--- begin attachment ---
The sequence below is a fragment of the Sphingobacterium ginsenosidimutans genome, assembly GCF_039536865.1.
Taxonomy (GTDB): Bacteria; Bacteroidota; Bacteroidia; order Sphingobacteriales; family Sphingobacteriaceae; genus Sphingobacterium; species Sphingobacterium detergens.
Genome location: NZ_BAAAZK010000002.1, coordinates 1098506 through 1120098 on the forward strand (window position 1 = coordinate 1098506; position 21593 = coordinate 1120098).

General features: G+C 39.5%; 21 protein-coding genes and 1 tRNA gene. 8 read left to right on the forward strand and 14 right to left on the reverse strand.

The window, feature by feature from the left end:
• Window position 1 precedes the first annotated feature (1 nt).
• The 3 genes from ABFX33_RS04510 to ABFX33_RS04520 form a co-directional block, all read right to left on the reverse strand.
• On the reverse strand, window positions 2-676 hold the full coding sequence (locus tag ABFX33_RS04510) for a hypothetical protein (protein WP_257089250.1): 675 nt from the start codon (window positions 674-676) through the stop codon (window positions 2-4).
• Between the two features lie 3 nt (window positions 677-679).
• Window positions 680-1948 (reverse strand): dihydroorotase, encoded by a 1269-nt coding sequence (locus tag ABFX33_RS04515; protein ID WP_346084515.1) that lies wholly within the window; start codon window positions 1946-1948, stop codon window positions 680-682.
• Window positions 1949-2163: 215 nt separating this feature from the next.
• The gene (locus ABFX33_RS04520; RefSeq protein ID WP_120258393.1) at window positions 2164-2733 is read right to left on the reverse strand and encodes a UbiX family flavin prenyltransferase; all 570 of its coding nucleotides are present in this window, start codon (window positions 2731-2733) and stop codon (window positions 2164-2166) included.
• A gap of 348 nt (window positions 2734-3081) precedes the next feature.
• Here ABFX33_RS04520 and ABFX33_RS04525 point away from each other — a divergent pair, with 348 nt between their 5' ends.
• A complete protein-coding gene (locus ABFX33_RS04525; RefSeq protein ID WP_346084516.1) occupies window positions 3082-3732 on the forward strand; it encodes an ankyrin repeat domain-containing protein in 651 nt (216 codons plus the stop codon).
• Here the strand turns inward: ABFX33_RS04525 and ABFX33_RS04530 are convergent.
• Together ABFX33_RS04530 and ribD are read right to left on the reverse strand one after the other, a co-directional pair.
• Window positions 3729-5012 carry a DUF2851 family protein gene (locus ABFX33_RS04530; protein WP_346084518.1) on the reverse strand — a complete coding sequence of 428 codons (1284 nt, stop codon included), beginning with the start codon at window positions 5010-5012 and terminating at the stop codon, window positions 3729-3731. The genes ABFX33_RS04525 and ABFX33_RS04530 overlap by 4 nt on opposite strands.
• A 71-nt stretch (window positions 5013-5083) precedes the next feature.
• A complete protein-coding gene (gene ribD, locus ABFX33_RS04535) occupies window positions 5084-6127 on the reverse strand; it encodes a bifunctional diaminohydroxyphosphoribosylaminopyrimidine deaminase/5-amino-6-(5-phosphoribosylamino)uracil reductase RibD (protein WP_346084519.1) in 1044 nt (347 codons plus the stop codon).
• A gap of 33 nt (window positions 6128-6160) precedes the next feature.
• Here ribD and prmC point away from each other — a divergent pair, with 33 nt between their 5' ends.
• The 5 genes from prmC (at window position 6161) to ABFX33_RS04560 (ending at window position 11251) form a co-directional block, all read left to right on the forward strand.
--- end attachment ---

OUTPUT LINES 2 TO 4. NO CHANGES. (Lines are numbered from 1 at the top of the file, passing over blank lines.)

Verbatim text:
Taxonomy (GTDB): Bacteria; Bacteroidota; Bacteroidia; order Sphingobacteriales; family Sphingobacteriaceae; genus Sphingobacterium; species Sphingobacterium detergens.
Genome location: NZ_BAAAZK010000002.1, coordinates 1098506 through 1120098 on the forward strand (window position 1 = coordinate 1098506; position 21593 = coordinate 1120098).

General features: G+C 39.5%; 21 protein-coding genes and 1 tRNA gene. 8 read left to right on the forward strand and 14 right to left on the reverse strand.